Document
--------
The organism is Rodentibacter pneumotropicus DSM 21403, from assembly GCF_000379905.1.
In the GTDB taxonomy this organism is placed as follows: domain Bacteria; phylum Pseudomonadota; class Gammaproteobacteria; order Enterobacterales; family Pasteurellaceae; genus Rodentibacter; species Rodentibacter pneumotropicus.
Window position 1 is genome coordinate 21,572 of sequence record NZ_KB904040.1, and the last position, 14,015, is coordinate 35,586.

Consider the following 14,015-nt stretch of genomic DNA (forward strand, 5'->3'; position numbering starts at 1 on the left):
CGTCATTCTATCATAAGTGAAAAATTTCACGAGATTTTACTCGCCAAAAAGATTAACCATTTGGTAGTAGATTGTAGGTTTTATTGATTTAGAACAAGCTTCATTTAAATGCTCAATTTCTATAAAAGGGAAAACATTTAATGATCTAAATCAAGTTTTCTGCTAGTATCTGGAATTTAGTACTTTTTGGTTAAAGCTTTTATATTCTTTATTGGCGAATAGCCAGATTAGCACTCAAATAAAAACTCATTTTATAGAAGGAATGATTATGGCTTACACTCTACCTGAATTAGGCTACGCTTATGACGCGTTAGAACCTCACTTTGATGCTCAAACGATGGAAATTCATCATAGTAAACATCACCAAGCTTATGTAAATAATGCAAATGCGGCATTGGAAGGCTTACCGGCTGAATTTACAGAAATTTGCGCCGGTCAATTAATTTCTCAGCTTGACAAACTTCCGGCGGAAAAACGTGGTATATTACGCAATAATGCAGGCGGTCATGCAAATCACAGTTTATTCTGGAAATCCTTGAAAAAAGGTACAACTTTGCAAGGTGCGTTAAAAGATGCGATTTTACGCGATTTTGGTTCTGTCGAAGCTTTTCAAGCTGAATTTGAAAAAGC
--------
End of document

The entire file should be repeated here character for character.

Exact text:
The organism is Rodentibacter pneumotropicus DSM 21403, from assembly GCF_000379905.1.
In the GTDB taxonomy this organism is placed as follows: domain Bacteria; phylum Pseudomonadota; class Gammaproteobacteria; order Enterobacterales; family Pasteurellaceae; genus Rodentibacter; species Rodentibacter pneumotropicus.
Window position 1 is genome coordinate 21,572 of sequence record NZ_KB904040.1, and the last position, 14,015, is coordinate 35,586.

Consider the following 14,015-nt stretch of genomic DNA (forward strand, 5'->3'; position numbering starts at 1 on the left):
CGTCATTCTATCATAAGTGAAAAATTTCACGAGATTTTACTCGCCAAAAAGATTAACCATTTGGTAGTAGATTGTAGGTTTTATTGATTTAGAACAAGCTTCATTTAAATGCTCAATTTCTATAAAAGGGAAAACATTTAATGATCTAAATCAAGTTTTCTGCTAGTATCTGGAATTTAGTACTTTTTGGTTAAAGCTTTTATATTCTTTATTGGCGAATAGCCAGATTAGCACTCAAATAAAAACTCATTTTATAGAAGGAATGATTATGGCTTACACTCTACCTGAATTAGGCTACGCTTATGACGCGTTAGAACCTCACTTTGATGCTCAAACGATGGAAATTCATCATAGTAAACATCACCAAGCTTATGTAAATAATGCAAATGCGGCATTGGAAGGCTTACCGGCTGAATTTACAGAAATTTGCGCCGGTCAATTAATTTCTCAGCTTGACAAACTTCCGGCGGAAAAACGTGGTATATTACGCAATAATGCAGGCGGTCATGCAAATCACAGTTTATTCTGGAAATCCTTGAAAAAAGGTACAACTTTGCAAGGTGCGTTAAAAGATGCGATTTTACGCGATTTTGGTTCTGTCGAAGCTTTTCAAGCTGAATTTGAAAAAGC